The Switch is almost upon us, and while there’s still a lot to discover about Nintendo’s latest console, one pressing question has been answered. “How do the cartridges taste?” So bad. Oh god, so bad. Update—Nintendo tells us what we’re tasting.

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The subject of the taste of Nintendo Switch cartridges was first raised by game journalist and eater of things Jeff Gerstmann, who in the course of his exploration of the new console decided to stick one of the cartridges in his mouth.

As a fellow game journalist and professional eater of things in my capacity of Snacktaku editor, I carefully considered my (late) response to Jeff’s statement.

Now that the Switch is in more hands, its cartridges are in more mouths, and everyone agrees—these taste horrible. The suggestion has been made that Nintendo purposely made the cartridges taste bad in order to prevent small children from putting them in their mouths, perhaps while crawling about the shattered glass of the Switch tablet they are too young to be trusted with.

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As of this writing, Nintendo has not responded to my inquires into the matter, not even to urge me not to do this and tell me how much I have to live for.

As a man of my word, I have not done a Snacktaku video on Switch carts. I have done a Snacktaku video in which I taste several generations of Nintendo cartridges and one Vita game in order to see if a pattern emerges. Then I taste a Switch cartridge. It’s the worst thing you can do to your tongue.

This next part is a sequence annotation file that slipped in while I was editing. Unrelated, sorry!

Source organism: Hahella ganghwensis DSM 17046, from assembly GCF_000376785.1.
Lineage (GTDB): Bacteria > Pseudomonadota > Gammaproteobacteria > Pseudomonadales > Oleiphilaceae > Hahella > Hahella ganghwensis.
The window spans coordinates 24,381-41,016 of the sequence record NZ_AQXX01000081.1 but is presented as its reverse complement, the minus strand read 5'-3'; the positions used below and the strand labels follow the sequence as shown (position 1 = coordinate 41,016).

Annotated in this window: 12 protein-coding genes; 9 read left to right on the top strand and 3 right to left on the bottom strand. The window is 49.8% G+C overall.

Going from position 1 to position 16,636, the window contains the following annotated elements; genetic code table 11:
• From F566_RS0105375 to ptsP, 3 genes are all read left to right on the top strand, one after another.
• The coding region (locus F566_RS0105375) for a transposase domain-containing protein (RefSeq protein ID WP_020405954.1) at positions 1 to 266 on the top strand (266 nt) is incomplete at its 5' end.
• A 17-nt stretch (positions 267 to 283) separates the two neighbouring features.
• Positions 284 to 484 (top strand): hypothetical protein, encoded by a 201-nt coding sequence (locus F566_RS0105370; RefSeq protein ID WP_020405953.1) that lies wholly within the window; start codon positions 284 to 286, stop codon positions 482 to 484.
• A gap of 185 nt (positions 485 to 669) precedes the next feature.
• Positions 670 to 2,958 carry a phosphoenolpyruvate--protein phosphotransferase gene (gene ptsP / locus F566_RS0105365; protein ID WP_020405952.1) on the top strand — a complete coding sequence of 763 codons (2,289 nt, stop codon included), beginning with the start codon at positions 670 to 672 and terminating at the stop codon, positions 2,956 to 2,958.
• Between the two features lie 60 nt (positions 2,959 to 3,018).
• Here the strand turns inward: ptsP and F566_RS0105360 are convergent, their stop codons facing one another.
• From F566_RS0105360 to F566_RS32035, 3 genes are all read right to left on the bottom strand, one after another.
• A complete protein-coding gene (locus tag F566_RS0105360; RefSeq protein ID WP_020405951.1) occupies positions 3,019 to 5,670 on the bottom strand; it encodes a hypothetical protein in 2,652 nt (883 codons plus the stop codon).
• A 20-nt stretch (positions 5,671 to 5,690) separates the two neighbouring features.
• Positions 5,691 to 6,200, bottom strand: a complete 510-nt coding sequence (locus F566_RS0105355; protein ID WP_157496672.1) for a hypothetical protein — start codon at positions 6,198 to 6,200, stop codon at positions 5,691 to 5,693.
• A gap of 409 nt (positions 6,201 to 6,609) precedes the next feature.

Immediately upon touching a Nintendo Switch cartridge one’s tongue is assaulted by a harsh bitterness that spreads like a brush fire through the mouth. Having a drink on hand helps, but not completely.

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The taste and how it spreads suggests some sort of oily residue left on the cartridge. If you’ve ever pinched an orange peel and tasted the oil that oozes from the rind, it’s like that, only without the citrus accents.

Mortal Kombat. Test your bite. Sorry.

Interestingly enough, there’s a hint of the same sort of bitterness lingering on cartridges from the original Nintendo Entertainment System and the Super NES, though it’s very faint and doesn’t cling to your mouth.

Is this a by-product of the manufacturing process, or is Nintendo making their Switch games taste bad on purpose to save them from ravenous hordes of plastic-eating children? I don’t know. What I do know is that if you’re getting a Nintendo Switch, you should not put the cartridges in your mouth.

Or you should, and get it on video.

Update 3/2/2017—1:40 AM: Nintendo has responded to my inquiry, revealing the culprit behind the bitterness. Here’s what the company has to say:

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“To avoid the possibility of accidental ingestion, keep the game card away from young children. A bittering agent (Denatonium Benzoate) has also been applied to the game card. This bittering agent is non-toxic.”

According to Wikipedia, denatonium benzoate is the most bitter chemical compound known, commonly used as an aversion agent to prevent accidental ingestion, which is why the Switch cards are coated in it. It’s also used in animal repellent, shampoos, soaps and nail-biting prevention.